Candy science observatory: ‘Pro health biscuits’

Bee pollen may up biscuits’ protein, fiber and polyphenol game: Researchers

By Oliver Nieburg

- Last updated on GMT

Even small amounts of bee pollen can increase the health proposition of biscuits without hindering taste, say researchers
Even small amounts of bee pollen can increase the health proposition of biscuits without hindering taste, say researchers

Related tags Nutrition Antioxidant Snack

Fortifying biscuit with bee pollen may help manufacturers increase protein, fiber and polyphenol content without impacting taste, according to Polish researchers.

In a study published in the journal LWT – Food Science and Technology​, Magdalena Krystyjan and her team at the University of Agriculture in Krakow, Poland, compared a regular biscuit recipe to formulations with different levels of bee pollen.

Rich in bioactive substances

“The possibility of fortifying biscuits with bee pollen appears to be justified,”​ wrote the researchers. “This is not only due to the enrichment of confectionery products in the antioxidant compounds having health promoting properties, but also due to the possibility of having introduced bee pollen itself - which is rich in these bioactive substances - into the human diet.”

To bee or not to bee?


Global bee populations are currently under threat, according to the United Nations Environment Programme (UNEP) . Declines in bee numbers have led to concerns key food crops will not be pollinated, putting millions at risk of malnutrition.

The team said that while bee pollen had no effect on fat content in biscuits, it did increase sugar, protein, ash and polyphenol content, as well as increasing the antioxidant potential of the finished product.

Darker biscuit

They found bee pollen created a darker biscuit surface, but adding the ingredient at 5% of the product weight – enough to obtain health benefits – allowed the same taste as the control biscuit.

“Such action could significantly broaden the supply of pro-health biscuits as well as widen the possible applications of pollen.” ​said the study.

The researchers said there was a lack of information on using bee pollen in food processing and their study was among the first to analyze the effects in confectionery products, using biscuits as a starting point.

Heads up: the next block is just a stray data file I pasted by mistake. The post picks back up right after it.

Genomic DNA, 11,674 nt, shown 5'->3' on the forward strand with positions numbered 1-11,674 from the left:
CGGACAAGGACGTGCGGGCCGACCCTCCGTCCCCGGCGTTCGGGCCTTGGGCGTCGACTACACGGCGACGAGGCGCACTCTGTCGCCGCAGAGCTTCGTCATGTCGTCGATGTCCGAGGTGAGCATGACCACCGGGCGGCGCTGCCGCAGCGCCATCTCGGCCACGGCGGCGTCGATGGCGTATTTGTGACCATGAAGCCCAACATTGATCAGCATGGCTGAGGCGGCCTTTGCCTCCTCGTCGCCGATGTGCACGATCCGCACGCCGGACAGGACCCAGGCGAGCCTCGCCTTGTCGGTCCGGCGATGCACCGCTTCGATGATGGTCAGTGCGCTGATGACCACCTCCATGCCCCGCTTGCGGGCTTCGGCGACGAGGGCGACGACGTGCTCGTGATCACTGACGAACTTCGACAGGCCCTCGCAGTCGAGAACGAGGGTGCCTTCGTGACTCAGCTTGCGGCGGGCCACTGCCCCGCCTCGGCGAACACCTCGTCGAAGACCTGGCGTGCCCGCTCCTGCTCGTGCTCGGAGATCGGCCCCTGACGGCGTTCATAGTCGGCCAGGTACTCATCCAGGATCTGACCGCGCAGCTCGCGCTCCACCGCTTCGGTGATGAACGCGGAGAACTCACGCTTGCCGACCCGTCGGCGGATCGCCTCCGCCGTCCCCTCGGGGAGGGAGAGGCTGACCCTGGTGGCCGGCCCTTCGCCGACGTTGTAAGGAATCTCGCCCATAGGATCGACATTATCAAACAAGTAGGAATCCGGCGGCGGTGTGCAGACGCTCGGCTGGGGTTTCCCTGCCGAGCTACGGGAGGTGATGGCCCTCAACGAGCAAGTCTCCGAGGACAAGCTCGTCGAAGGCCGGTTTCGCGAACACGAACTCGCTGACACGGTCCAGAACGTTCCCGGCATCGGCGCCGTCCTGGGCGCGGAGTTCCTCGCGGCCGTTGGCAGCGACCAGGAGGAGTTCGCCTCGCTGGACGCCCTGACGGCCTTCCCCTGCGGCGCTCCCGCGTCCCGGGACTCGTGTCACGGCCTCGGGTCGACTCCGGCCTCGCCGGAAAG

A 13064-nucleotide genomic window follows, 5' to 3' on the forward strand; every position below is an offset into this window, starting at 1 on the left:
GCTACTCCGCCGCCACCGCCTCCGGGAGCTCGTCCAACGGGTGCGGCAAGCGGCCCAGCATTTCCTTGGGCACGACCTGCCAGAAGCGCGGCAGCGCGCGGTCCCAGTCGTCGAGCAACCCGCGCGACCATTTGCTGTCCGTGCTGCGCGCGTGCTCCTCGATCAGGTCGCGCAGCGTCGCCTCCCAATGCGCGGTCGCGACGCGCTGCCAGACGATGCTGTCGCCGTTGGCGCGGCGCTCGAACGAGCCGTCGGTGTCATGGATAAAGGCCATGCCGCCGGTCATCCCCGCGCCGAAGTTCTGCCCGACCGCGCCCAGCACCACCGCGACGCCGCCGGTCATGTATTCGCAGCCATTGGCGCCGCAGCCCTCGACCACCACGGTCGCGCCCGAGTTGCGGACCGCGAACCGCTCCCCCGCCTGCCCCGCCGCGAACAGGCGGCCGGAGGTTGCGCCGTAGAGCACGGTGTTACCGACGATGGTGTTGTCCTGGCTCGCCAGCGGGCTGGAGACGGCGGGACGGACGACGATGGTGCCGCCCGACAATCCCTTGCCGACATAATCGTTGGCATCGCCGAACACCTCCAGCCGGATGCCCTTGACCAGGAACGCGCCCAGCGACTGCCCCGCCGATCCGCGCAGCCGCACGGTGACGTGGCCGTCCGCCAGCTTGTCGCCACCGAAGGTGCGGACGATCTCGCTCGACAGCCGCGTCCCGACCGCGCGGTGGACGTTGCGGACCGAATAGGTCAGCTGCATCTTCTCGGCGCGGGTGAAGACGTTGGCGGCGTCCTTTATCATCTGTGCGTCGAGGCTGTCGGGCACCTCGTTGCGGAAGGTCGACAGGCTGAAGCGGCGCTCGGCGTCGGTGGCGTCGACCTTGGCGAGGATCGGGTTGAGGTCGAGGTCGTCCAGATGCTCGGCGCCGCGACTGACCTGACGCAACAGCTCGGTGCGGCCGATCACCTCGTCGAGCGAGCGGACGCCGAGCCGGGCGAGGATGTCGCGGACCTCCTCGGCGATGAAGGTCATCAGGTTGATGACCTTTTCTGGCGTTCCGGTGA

They said bee pollen had been used for centuries in traditional medicines because it was rich in flavonoids and nutrients such as mineral salt, amino acids and vitamins.

Method and results

bee pollen harvey nichols
Harvey Nichols already produces a private label bee pollen fortified biscuit

Krystyjan and her team tested bee pollen fortified biscuits at levels of 2.5, 5, 7.5 and 10% and compared to a wheat flour control biscuit. The researchers assessed the chemical composition of each group of biscuits after two months storage in a glass container at room temperate.

They found that even adding bee pollen at the smallest 2.5% amount increased dietary fiber 1.6-fold compared to the control. Total phenolic content in biscuits with 2.5-10% bee pollen rose between 51% and 192% compared to the control.

The scientists said the fortified biscuits were a lot darker and softer in texture than the control. They said 10% addition was optimal for health, but 5% kept sensory parameters closet to the control while still imparting health benefits.

There are already some super-premium biscuits fortified with bee pollen on the market.  For example British department store chain Harvey Nichols produces a private label 150 g pack of bee pollen biscuits that it sells online for £5.50 ($8.63).

LWT - Food Science and Technology​ 63 (2015) 640-646
‘The fortification of biscuits with bee pollen and its effect on physicochemical and antioxidant properties in biscuits’
Authors: Magdalena Krystyjan, Dorota Gumul, Rafał Ziobro & Anna Korus

Related news

Show more

Related products

show more

Satisfy Your Sweet Tooth with Sustainable Syrups

Satisfy Your Sweet Tooth with Sustainable Syrups

Content provided by Green Plains Inc. | 05-Apr-2024 | Data Sheet

Elevate your products with Green Plains’ premium, low carbon-intensity corn syrups. Drop-in replacements with an up to 40% lower carbon footprint than...

Machu Picchu Foods expands chocolate production lines

Machu Picchu Foods expands chocolate production lines

Content provided by Machu Picchu Foods: Contract manufacturer of chocolates and snacks | 02-Feb-2024 | Product Brochure

Leading Peruvian manufacturer Machu Picchu Foods debuts cutting-edge production lines for filled chocolate bars, truffles, and crispy wafer snacks.

Related suppliers


Answer to my own question

Posted by TC,

From Wiki--Bee pollen is the pollen ball that has been packed by worker honeybees into pellets. Bee bread is the bee pollen with added honey and bee secretions and stored in brood cells,[1] chambers of wood and mud created by female ground-nesting bees.[2] When the pollen ball is complete, a single female lays an egg on top of the pollen ball, and seals the brood cell.[3] Pollen balls are harvested as food for humans. Bee pollen is sometimes referred to as ambrosia.[4]

Foraging bees bring pollen back to the hive, where they pass it off to other worker bees, who pack the pollen into cells with their heads. During collection and possibly packing, the pollen is mixed with nectar and bee salivary secretions. Bee pollen is the primary source of protein for the hive.[5]

Report abuse

Bee pollen?

Posted by TC,

What is "bee pollen" precisely, how is it collected, where is it collected from? Is this different from plant pollen? Do the bees add their own "ingredient" to the pollen after they collect it? Many questions regarding this "bee pollen" idea and if it's the pollen or the bee pollen and which components of the ingredient are active.

Report abuse

Follow us


View more